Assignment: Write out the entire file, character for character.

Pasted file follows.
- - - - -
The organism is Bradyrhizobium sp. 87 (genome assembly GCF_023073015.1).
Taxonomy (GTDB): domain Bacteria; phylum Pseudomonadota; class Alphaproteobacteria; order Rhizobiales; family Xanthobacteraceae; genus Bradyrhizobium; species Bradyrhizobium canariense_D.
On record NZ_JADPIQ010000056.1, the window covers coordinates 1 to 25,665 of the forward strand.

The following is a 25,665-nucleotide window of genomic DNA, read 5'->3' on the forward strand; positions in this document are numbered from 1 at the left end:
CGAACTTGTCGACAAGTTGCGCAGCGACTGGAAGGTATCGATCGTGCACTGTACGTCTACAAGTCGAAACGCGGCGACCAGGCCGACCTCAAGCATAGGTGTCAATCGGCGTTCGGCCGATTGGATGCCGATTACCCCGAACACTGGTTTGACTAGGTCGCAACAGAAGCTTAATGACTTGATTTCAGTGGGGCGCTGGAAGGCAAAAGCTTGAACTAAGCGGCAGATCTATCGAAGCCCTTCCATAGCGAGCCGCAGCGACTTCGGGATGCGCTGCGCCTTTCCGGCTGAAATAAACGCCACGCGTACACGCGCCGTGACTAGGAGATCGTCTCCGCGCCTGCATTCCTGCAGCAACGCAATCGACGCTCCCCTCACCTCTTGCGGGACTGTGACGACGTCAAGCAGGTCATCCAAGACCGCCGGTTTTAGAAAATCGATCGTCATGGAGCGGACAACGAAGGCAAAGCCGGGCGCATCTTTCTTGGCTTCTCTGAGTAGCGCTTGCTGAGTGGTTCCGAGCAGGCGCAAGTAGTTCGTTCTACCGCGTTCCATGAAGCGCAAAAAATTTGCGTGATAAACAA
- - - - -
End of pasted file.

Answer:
The organism is Bradyrhizobium sp. 87 (genome assembly GCF_023073015.1).
Taxonomy (GTDB): domain Bacteria; phylum Pseudomonadota; class Alphaproteobacteria; order Rhizobiales; family Xanthobacteraceae; genus Bradyrhizobium; species Bradyrhizobium canariense_D.
On record NZ_JADPIQ010000056.1, the window covers coordinates 1 to 25,665 of the forward strand.

The following is a 25,665-nucleotide window of genomic DNA, read 5'->3' on the forward strand; positions in this document are numbered from 1 at the left end:
CGAACTTGTCGACAAGTTGCGCAGCGACTGGAAGGTATCGATCGTGCACTGTACGTCTACAAGTCGAAACGCGGCGACCAGGCCGACCTCAAGCATAGGTGTCAATCGGCGTTCGGCCGATTGGATGCCGATTACCCCGAACACTGGTTTGACTAGGTCGCAACAGAAGCTTAATGACTTGATTTCAGTGGGGCGCTGGAAGGCAAAAGCTTGAACTAAGCGGCAGATCTATCGAAGCCCTTCCATAGCGAGCCGCAGCGACTTCGGGATGCGCTGCGCCTTTCCGGCTGAAATAAACGCCACGCGTACACGCGCCGTGACTAGGAGATCGTCTCCGCGCCTGCATTCCTGCAGCAACGCAATCGACGCTCCCCTCACCTCTTGCGGGACTGTGACGACGTCAAGCAGGTCATCCAAGACCGCCGGTTTTAGAAAATCGATCGTCATGGAGCGGACAACGAAGGCAAAGCCGGGCGCATCTTTCTTGGCTTCTCTGAGTAGCGCTTGCTGAGTGGTTCCGAGCAGGCGCAAGTAGTTCGTTCTACCGCGTTCCATGAAGCGCAAAAAATTTGCGTGATAAACAA